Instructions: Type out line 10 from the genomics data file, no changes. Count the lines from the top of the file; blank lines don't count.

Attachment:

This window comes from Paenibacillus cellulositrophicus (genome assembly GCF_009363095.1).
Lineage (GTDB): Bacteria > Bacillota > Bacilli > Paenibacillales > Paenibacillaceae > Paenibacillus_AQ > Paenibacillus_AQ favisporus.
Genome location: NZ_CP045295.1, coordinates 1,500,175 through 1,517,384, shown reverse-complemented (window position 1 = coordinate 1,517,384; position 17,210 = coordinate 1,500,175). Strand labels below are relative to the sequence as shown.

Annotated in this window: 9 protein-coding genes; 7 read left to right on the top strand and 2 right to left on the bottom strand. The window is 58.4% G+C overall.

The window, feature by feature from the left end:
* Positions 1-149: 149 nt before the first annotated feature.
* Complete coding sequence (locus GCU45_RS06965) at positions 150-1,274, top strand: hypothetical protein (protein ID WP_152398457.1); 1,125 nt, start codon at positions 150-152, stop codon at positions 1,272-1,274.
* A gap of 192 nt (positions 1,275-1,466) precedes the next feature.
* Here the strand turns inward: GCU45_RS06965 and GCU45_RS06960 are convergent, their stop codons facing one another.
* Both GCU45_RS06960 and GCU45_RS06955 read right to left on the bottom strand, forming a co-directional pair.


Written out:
* Both GCU45_RS06960 and GCU45_RS06955 read right to left on the bottom strand, forming a co-directional pair.